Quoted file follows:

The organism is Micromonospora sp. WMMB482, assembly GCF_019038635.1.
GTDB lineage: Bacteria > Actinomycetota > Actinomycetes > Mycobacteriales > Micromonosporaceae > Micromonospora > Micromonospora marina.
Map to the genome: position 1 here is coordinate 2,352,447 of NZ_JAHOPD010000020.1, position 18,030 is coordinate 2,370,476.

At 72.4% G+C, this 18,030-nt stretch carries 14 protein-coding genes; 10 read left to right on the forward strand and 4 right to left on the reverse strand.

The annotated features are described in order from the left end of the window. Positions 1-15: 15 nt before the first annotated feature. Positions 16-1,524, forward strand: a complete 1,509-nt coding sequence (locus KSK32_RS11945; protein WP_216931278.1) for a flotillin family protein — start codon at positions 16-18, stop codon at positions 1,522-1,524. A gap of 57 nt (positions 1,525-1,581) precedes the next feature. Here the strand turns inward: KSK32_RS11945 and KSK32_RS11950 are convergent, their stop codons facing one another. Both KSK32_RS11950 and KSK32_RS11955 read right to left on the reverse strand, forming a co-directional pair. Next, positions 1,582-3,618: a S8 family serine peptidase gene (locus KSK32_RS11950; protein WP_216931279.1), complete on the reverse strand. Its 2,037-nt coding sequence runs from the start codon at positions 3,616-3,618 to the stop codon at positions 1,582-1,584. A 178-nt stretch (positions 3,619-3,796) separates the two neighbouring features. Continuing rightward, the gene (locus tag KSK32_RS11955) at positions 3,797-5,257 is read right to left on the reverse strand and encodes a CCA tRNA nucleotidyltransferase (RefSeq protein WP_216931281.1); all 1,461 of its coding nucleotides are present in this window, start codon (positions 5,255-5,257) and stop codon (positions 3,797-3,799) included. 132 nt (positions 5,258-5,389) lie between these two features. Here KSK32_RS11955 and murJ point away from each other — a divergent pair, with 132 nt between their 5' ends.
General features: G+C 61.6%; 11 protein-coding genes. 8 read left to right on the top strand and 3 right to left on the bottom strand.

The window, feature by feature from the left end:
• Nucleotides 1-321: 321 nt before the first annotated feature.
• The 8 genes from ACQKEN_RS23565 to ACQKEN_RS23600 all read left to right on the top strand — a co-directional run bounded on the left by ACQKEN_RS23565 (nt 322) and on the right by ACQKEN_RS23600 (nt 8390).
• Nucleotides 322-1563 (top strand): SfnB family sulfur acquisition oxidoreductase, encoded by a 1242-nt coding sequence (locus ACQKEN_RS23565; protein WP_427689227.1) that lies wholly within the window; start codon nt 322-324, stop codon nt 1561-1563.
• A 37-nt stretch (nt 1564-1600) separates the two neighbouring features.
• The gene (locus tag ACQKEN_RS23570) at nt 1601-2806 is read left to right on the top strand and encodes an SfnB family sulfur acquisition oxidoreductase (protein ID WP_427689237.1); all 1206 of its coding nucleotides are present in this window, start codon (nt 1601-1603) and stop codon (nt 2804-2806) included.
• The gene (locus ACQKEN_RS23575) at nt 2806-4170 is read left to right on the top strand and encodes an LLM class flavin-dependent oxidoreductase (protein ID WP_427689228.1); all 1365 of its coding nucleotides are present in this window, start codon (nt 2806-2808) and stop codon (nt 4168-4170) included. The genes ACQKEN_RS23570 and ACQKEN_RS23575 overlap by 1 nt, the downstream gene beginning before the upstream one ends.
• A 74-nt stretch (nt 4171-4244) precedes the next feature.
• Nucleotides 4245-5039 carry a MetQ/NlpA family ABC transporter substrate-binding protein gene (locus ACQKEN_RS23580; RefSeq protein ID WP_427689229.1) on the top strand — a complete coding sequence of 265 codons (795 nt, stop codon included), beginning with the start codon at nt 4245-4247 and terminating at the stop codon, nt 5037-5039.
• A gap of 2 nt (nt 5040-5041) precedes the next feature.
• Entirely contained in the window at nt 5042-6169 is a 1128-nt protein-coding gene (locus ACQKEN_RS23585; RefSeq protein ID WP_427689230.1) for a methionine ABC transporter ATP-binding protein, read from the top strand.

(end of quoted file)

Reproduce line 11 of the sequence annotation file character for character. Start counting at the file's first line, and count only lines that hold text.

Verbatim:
• A 37-nt stretch (nt 1564-1600) separates the two neighbouring features.